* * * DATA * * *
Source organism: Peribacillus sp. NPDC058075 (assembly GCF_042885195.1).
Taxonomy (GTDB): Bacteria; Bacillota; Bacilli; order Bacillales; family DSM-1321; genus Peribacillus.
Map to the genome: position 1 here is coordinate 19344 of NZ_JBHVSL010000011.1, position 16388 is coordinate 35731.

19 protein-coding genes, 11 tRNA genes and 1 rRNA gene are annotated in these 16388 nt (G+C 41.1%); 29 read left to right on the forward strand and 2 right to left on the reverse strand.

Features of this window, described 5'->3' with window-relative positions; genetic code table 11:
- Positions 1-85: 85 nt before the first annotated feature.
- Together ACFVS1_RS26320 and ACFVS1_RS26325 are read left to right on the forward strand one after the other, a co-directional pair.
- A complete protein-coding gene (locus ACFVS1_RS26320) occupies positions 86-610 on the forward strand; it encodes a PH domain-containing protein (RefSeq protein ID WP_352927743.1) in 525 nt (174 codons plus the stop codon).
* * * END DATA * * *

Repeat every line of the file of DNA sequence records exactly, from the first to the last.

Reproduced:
Source organism: Peribacillus sp. NPDC058075 (assembly GCF_042885195.1).
Taxonomy (GTDB): Bacteria; Bacillota; Bacilli; order Bacillales; family DSM-1321; genus Peribacillus.
Map to the genome: position 1 here is coordinate 19344 of NZ_JBHVSL010000011.1, position 16388 is coordinate 35731.

19 protein-coding genes, 11 tRNA genes and 1 rRNA gene are annotated in these 16388 nt (G+C 41.1%); 29 read left to right on the forward strand and 2 right to left on the reverse strand.

Features of this window, described 5'->3' with window-relative positions; genetic code table 11:
- Positions 1-85: 85 nt before the first annotated feature.
- Together ACFVS1_RS26320 and ACFVS1_RS26325 are read left to right on the forward strand one after the other, a co-directional pair.
- A complete protein-coding gene (locus ACFVS1_RS26320) occupies positions 86-610 on the forward strand; it encodes a PH domain-containing protein (RefSeq protein ID WP_352927743.1) in 525 nt (174 codons plus the stop codon).